Deploy OneAgent Daemonset

Learn how you can set up OneAgent on OpenShift using the OneAgent DaemonSet. DaemonSet is a feature that makes sure that if a copy of a pod on a node dies, the copy is recreated, and if nodes are added to the cluster, copies of the pod are added as well.
For a clear view of all the deployment strategies, see OpenShift deployment strategies.

Prepare DaemonSet

The first step is locating the ONEAGENT_INSTALLER_SCRIPT_URL. This information is shared during Dynatrace OneAgent installation.

Install DaemonSet

Download or copy the dynatrace-oneagent.yml Kubernetes template.

  • ONEAGENT_INSTALLER_DOWNLOAD_TOKEN is only needed for OneAgent container image versions 1.39+ and is ignored for earlier versions.
  • The --set-app-log-content-access parameter is passed to the OneAgent installer and, when set to true (or 1), allows OneAgent to access log files for the purpose of log monitoring. For more about this and other parameters, see Customize OneAgent installation on Linux.
  • You can configure network zones by setting the --set-network-zone=<> parameter. See network zones for more information.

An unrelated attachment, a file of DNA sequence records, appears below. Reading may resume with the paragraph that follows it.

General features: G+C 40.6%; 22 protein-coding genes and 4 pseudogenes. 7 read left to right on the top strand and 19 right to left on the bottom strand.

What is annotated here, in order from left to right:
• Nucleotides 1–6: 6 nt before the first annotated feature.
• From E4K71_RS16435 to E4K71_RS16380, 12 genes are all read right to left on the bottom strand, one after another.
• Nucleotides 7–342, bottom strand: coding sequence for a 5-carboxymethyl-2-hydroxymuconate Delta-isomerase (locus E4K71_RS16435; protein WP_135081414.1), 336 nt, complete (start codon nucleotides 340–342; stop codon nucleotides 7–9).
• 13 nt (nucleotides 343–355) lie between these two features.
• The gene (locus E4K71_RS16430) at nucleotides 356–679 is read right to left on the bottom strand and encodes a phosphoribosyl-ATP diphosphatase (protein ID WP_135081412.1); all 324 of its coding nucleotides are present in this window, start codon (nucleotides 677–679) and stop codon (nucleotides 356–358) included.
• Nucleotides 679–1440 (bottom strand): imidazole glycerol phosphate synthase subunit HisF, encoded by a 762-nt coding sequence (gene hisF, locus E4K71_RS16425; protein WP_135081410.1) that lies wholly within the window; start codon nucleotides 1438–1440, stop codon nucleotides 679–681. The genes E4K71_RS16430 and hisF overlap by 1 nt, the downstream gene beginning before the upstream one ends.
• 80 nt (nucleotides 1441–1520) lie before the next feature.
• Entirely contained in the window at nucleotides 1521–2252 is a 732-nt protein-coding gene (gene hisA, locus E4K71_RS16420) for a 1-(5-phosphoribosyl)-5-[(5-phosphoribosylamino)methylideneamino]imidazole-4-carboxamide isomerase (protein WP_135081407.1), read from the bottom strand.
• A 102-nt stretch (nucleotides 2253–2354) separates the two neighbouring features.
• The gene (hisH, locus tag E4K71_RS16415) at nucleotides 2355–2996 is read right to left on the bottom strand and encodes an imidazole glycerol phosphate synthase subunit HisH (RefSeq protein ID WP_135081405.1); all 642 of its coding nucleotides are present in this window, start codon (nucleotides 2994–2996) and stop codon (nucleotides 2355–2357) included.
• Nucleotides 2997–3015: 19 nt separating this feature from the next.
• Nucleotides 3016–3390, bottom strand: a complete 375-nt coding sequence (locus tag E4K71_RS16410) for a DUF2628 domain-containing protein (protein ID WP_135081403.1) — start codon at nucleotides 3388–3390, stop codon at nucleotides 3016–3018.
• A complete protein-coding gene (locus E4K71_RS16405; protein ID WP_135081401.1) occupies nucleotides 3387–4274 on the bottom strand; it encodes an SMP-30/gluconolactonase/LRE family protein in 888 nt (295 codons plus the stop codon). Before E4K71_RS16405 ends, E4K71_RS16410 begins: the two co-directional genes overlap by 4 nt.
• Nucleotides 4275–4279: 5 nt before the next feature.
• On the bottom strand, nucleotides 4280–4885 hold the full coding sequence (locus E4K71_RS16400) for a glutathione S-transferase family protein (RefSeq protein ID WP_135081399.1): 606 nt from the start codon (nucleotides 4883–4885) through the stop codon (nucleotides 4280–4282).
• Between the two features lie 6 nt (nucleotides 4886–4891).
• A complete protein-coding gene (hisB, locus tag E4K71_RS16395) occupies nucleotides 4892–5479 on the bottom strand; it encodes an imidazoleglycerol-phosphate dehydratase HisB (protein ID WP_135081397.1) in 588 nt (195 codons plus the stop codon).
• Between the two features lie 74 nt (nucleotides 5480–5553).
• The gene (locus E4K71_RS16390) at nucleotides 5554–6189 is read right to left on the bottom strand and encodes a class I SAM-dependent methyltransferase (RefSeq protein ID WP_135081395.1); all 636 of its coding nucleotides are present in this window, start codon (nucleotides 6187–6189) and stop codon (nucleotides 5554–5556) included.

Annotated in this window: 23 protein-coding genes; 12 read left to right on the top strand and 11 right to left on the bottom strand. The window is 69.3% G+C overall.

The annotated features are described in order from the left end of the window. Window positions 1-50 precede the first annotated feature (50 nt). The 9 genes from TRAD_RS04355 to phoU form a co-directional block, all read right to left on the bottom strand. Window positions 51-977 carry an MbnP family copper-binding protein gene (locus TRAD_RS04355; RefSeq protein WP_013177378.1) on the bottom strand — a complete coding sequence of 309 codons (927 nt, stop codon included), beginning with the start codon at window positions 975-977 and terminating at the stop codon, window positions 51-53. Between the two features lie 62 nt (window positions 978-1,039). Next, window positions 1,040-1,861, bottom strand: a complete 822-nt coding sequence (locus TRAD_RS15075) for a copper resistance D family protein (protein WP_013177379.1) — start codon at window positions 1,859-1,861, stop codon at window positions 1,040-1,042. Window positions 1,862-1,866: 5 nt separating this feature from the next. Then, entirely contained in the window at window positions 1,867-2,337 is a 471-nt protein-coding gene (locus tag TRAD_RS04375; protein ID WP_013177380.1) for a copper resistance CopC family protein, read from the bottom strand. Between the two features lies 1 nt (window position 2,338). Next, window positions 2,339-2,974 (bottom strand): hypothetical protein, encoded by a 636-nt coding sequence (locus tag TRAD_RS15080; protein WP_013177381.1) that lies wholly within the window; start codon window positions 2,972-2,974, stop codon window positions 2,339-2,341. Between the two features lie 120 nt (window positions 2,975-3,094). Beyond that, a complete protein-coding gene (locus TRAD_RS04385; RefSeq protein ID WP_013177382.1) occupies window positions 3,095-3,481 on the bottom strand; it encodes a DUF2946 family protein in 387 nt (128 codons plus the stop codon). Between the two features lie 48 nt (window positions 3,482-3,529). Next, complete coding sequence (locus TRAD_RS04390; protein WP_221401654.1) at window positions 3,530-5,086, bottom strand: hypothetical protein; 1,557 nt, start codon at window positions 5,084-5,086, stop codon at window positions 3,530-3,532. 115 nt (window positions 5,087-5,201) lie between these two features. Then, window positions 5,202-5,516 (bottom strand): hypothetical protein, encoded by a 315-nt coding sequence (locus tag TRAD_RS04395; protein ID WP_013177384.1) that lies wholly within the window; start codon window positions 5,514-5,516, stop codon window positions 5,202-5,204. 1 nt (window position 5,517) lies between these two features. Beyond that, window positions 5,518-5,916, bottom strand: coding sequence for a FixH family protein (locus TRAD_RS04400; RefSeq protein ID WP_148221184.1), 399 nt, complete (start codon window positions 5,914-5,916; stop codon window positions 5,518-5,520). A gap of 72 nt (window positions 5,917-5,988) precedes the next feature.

Deploy Dynatrace OneAgent using the created file dynatrace-oneagent.yml.

$ oc apply -f dynatrace-oneagent.yml --namespace=kube-system
daemonset "dynatrace-oneagent" created

Verify that the dynatrace-oneagent DaemonSet has deployed pods to the cluster nodes successfully:

$ oc get pods --namespace=kube-system
NAME                       READY     STATUS              RESTARTS   AGE
dynatrace-oneagent-abcde   1/1       Running             0          1m
$ oc logs -f dynatrace-oneagent-abcde
09:46:18 Using volume-based storage
09:46:18 Started agent deployment as a Docker container, PID 1234.
09:46:18 Downloading agent to /tmp/ via***&arch=x86&flavor=default
09:46:21 Download complete
09:46:21 Downloaded version: 1.x
09:46:21 Validating downloaded agent installer
09:46:23 Verification successful


See Docker limitations for details.

Connect your Kubernetes clusters to Dynatrace

Now that you have OneAgent running on your Kubernetes nodes, you're able to monitor those nodes, and the applications running in Kubernetes. The next step is to connect the Kubernetes API to Dynatrace in order to get native Kubernetes metrics, like request limits, and differences in pods requested vs. running pods.
For further instructions see Monitor your Kubernetes clusters with Dynatrace.